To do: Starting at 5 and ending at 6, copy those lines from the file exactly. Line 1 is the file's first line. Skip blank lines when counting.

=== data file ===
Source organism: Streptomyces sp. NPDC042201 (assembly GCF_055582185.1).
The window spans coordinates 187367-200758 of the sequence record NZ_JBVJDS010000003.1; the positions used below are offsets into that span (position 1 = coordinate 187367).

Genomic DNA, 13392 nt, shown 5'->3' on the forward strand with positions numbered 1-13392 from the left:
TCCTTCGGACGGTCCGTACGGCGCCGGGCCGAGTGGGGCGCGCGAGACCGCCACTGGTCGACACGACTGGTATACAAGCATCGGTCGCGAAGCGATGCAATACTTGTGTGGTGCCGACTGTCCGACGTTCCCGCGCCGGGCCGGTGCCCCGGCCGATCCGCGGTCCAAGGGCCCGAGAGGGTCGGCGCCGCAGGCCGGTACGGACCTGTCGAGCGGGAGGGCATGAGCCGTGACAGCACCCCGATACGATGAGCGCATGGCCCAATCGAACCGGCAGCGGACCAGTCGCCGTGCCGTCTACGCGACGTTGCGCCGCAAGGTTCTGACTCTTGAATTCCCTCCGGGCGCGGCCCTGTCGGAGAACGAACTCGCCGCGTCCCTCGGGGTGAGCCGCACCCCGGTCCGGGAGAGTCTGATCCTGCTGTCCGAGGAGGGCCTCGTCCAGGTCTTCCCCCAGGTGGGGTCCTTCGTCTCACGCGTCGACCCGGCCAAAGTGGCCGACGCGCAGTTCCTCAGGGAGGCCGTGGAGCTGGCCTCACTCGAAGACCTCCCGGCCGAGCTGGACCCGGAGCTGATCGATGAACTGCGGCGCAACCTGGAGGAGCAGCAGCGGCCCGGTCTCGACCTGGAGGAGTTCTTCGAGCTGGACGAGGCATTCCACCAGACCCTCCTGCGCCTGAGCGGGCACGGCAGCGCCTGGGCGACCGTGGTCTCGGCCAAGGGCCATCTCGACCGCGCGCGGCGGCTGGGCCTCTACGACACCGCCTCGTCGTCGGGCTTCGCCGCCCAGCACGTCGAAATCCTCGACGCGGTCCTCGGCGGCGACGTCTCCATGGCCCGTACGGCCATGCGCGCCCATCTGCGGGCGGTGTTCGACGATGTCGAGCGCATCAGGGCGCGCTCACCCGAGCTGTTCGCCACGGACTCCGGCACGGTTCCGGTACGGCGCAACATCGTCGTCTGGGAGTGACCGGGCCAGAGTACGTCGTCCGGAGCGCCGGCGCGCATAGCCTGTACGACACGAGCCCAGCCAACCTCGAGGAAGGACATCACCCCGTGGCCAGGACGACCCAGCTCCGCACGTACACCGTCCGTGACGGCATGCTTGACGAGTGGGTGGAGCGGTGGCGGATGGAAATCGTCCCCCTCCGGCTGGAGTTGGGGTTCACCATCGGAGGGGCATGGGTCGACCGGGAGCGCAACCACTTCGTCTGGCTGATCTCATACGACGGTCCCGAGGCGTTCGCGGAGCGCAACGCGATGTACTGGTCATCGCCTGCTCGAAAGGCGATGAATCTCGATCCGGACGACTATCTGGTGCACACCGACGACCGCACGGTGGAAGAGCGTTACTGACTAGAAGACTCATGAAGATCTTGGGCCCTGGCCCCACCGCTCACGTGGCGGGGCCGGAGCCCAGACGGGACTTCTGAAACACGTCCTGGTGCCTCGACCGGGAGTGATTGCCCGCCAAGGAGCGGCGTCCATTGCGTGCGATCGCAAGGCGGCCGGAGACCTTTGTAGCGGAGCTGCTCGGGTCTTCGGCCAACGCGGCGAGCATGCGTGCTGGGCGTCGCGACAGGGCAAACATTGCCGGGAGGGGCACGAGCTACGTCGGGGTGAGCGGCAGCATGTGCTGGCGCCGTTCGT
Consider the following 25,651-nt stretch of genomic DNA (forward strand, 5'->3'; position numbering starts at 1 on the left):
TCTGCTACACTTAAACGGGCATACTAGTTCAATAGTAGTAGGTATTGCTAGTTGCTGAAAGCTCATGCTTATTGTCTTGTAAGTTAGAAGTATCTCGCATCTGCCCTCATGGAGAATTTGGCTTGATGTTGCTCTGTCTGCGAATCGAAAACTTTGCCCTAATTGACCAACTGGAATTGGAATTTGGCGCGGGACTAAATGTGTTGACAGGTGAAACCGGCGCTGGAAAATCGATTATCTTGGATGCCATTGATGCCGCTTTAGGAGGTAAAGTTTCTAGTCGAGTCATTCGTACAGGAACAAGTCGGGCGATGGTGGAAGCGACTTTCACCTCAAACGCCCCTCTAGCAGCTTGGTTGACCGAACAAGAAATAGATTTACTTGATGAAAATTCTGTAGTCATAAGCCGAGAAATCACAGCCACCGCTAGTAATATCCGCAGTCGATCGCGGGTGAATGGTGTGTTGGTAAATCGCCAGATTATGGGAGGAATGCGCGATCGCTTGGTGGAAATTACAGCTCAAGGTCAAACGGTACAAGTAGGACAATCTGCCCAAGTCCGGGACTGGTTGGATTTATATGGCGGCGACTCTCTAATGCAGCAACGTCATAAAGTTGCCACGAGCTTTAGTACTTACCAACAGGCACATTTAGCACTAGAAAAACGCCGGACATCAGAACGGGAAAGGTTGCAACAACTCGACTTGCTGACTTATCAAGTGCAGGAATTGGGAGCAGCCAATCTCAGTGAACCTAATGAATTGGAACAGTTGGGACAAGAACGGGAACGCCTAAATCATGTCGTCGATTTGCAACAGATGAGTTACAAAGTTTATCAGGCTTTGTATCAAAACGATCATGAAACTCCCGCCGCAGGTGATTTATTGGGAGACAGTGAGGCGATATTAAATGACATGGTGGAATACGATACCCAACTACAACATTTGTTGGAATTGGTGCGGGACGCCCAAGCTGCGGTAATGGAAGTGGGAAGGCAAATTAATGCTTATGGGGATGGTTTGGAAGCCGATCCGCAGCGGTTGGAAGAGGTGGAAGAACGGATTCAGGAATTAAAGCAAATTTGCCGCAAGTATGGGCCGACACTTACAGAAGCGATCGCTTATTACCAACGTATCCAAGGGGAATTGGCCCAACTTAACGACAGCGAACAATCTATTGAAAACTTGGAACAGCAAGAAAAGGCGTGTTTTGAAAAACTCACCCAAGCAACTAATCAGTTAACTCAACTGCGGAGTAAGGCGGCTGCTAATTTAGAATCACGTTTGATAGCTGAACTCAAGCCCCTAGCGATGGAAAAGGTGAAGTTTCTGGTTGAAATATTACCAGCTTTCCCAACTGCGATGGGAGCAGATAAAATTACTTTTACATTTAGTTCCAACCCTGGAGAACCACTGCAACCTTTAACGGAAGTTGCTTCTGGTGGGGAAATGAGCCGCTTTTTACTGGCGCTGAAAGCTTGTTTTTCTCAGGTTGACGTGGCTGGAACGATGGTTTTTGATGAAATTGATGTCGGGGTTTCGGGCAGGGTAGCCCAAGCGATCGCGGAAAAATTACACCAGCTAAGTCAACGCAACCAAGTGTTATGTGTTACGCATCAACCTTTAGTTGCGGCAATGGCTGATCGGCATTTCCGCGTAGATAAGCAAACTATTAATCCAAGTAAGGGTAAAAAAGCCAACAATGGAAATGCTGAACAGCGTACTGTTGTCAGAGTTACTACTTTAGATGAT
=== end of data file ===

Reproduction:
Consider the following 25,651-nt stretch of genomic DNA (forward strand, 5'->3'; position numbering starts at 1 on the left):
TCTGCTACACTTAAACGGGCATACTAGTTCAATAGTAGTAGGTATTGCTAGTTGCTGAAAGCTCATGCTTATTGTCTTGTAAGTTAGAAGTATCTCGCATCTGCCCTCATGGAGAATTTGGCTTGATGTTGCTCTGTCTGCGAATCGAAAACTTTGCCCTAATTGACCAACTGGAATTGGAATTTGGCGCGGGACTAAATGTGTTGACAGGTGAAACCGGCGCTGGAAAATCGATTATCTTGGATGCCATTGATGCCGCTTTAGGAGGTAAAGTTTCTAGTCGAGTCATTCGTACAGGAACAAGTCGGGCGATGGTGGAAGCGACTTTCACCTCAAACGCCCCTCTAGCAGCTTGGTTGACCGAACAAGAAATAGATTTACTTGATGAAAATTCTGTAGTCATAAGCCGAGAAATCACAGCCACCGCTAGTAATATCCGCAGTCGATCGCGGGTGAATGGTGTGTTGGTAAATCGCCAGATTATGGGAGGAATGCGCGATCGCTTGGTGGAAATTACAGCTCAAGGTCAAACGGTACAAGTAGGACAATCTGCCCAAGTCCGGGACTGGTTGGATTTATATGGCGGCGACTCTCTAATGCAGCAACGTCATAAAGTTGCCACGAGCTTTAGTACTTACCAACAGGCACATTTAGCACTAGAAAAACGCCGGACATCAGAACGGGAAAGGTTGCAACAACTCGACTTGCTGACTTATCAAGTGCAGGAATTGGGAGCAGCCAATCTCAGTGAACCTAATGAATTGGAACAGTTGGGACAAGAACGGGAACGCCTAAATCATGTCGTCGATTTGCAACAGATGAGTTACAAAGTTTATCAGGCTTTGTATCAAAACGATCATGAAACTCCCGCCGCAGGTGATTTATTGGGAGACAGTGAGGCGATATTAAATGACATGGTGGAATACGATACCCAACTACAACATTTGTTGGAATTGGTGCGGGACGCCCAAGCTGCGGTAATGGAAGTGGGAAGGCAAATTAATGCTTATGGGGATGGTTTGGAAGCCGATCCGCAGCGGTTGGAAGAGGTGGAAGAACGGATTCAGGAATTAAAGCAAATTTGCCGCAAGTATGGGCCGACACTTACAGAAGCGATCGCTTATTACCAACGTATCCAAGGGGAATTGGCCCAACTTAACGACAGCGAACAATCTATTGAAAACTTGGAACAGCAAGAAAAGGCGTGTTTTGAAAAACTCACCCAAGCAACTAATCAGTTAACTCAACTGCGGAGTAAGGCGGCTGCTAATTTAGAATCACGTTTGATAGCTGAACTCAAGCCCCTAGCGATGGAAAAGGTGAAGTTTCTGGTTGAAATATTACCAGCTTTCCCAACTGCGATGGGAGCAGATAAAATTACTTTTACATTTAGTTCCAACCCTGGAGAACCACTGCAACCTTTAACGGAAGTTGCTTCTGGTGGGGAAATGAGCCGCTTTTTACTGGCGCTGAAAGCTTGTTTTTCTCAGGTTGACGTGGCTGGAACGATGGTTTTTGATGAAATTGATGTCGGGGTTTCGGGCAGGGTAGCCCAAGCGATCGCGGAAAAATTACACCAGCTAAGTCAACGCAACCAAGTGTTATGTGTTACGCATCAACCTTTAGTTGCGGCAATGGCTGATCGGCATTTCCGCGTAGATAAGCAAACTATTAATCCAAGTAAGGGTAAAAAAGCCAACAATGGAAATGCTGAACAGCGTACTGTTGTCAGAGTTACTACTTTAGATGAT